2018 got off to a frosty start in the United States, with temperatures plunging into the single digits—and well below zero—in some areas.
In New York’s Times Square, revelers watched the ball drop with a wind chill of -4˚F—the second-coldest New Year’s Eve celebration on record. In the Midwest, cities like Indianapolis broke records with negative temperatures, and in New England, the summit of Mt. Washington experienced wind chills of -89˚F. Even the Deep South couldn’t escape the bitter cold, with Atlanta’s temperatures reaching an icy 13˚F during the cold weather’s peak.
Across the nation, these record-breaking cold temperatures created a need for more heating fuels and electricity—putting a strain on several independent system operators (ISOs) to meet demand. (An ISO controls and maintains the electrical power system, or grid, in a particular region.)
The big news was not that the lights stayed on, but where the electricity came from. Throughout the cold snap, beginning at the end of December, five ISOs relied heavily on available fossil fuels and nuclear power to make sure they could reliably produce enough electricity for their customers.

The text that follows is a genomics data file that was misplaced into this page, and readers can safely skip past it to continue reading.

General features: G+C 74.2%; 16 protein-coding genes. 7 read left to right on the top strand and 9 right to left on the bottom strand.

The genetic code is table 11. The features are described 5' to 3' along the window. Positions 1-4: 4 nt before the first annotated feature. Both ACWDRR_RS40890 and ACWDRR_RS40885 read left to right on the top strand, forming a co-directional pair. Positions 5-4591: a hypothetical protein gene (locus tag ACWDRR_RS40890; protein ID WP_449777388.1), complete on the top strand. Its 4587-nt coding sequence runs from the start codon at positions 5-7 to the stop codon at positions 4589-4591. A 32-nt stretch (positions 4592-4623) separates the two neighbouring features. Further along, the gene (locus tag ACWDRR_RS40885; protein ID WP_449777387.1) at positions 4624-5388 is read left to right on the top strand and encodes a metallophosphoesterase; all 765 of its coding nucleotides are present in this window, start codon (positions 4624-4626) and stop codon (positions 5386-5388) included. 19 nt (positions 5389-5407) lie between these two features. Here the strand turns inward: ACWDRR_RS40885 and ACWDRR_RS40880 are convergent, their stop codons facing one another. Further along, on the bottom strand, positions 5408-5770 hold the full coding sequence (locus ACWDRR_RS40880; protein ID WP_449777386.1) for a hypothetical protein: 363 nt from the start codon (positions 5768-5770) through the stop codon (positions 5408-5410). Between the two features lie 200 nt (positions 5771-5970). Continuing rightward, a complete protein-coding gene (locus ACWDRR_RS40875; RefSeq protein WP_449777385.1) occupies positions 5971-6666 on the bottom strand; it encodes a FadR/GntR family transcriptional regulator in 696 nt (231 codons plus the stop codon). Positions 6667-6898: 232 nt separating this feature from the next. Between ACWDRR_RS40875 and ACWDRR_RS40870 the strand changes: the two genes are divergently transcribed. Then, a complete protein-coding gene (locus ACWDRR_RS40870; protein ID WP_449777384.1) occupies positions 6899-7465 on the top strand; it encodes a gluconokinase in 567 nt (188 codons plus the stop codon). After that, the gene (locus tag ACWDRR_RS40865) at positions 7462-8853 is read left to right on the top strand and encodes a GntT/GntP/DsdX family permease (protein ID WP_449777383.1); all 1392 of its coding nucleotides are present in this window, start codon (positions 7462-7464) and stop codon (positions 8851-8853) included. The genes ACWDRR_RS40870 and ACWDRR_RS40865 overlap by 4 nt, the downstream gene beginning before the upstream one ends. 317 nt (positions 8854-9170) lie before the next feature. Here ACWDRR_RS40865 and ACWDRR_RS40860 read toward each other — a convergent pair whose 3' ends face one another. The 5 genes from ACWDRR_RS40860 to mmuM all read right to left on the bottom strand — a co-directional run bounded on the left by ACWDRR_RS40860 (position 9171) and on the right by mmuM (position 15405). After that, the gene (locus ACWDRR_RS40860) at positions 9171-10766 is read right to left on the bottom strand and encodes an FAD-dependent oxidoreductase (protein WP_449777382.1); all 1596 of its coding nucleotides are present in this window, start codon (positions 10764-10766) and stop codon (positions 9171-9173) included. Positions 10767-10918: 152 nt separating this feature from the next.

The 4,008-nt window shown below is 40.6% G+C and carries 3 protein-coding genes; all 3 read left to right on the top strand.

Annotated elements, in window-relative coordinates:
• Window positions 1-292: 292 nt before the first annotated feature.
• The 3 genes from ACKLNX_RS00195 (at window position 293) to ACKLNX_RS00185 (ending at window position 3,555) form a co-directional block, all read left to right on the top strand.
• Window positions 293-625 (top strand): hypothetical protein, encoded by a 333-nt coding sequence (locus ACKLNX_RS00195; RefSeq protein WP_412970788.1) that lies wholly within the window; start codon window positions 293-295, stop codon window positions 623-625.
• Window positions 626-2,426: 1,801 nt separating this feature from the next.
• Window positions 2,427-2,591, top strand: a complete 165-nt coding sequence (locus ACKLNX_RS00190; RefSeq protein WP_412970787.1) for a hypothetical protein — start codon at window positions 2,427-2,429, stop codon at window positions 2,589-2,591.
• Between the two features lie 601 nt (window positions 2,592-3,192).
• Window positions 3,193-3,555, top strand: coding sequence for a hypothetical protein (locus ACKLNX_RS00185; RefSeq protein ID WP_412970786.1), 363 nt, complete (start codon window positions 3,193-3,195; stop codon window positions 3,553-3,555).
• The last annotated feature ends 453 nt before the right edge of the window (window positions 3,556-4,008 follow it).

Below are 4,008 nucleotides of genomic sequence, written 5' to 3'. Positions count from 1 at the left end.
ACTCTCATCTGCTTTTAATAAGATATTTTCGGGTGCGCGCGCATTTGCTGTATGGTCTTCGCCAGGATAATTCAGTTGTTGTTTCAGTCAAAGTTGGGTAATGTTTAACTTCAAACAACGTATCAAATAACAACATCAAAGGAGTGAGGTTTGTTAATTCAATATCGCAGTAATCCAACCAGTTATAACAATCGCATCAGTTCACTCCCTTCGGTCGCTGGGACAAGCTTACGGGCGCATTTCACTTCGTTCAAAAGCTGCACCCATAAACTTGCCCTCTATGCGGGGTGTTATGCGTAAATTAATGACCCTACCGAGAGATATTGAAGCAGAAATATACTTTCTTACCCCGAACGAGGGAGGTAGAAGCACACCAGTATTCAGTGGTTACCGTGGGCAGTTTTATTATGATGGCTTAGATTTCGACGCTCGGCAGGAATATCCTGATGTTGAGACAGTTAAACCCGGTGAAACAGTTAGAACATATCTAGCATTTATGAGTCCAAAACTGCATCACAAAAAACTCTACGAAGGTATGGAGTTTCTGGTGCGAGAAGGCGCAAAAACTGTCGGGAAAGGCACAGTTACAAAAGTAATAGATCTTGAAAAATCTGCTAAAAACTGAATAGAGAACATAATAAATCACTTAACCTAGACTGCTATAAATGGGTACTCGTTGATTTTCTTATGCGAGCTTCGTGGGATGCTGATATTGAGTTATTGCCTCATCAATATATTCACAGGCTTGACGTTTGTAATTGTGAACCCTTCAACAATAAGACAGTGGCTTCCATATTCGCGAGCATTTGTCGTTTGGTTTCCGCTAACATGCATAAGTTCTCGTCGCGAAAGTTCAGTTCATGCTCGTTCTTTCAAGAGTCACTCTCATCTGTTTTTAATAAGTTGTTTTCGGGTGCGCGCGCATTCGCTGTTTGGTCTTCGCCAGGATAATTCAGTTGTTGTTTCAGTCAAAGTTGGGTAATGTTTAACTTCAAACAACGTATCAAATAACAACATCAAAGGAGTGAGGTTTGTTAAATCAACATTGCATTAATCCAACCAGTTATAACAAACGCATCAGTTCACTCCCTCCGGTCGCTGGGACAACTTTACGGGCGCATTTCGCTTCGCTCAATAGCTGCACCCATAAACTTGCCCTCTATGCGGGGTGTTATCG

Using fuels that included coal, natural gas, nuclear energy, and oil the ISOs were able to generate enough electricity to keep their customers’ homes and businesses powered with minimal disruptions.
During the cold spell, fossil fuels stepped up to provide an even greater share of generation than they normally do. In fact, they supplied an average of nearly 40 percent of the power generation mix during peak energy times across the affected regions. Coal and nuclear power provided a combined 58 percent—almost 3/5—of all power generated.
Another fact: coal- and oil-fired plants contributed nearly 15 percent more power at peak times of electricity usage than on a typical winter day. In particular, for ISO New England—where pipeline constraints limit the amount of natural gas that can be imported into the region during periods of peak demand—oil-fired generation filled the gap.
Throughout the cold snap, on average, the ISOs depended on coal, nuclear, and natural gas for almost 82 percent of the electricity produced for the times of highest electricity usage each day.
After the Polar Vortex of 2014, many ISOs developed strategies for making their energy supplies more stable during times of increased demand. These strategies involved incorporating different sources of energy, as well as creating stockpiles of resources, like coal and oil, for back-up generation.
So during this recent cold spell, the electric grid held up because these ISOs had fuel available and were ready to produce extra power. But, the looming retirements of coal and nuclear power plants could pose a challenge their ability to meet increased demand during similar future weather events.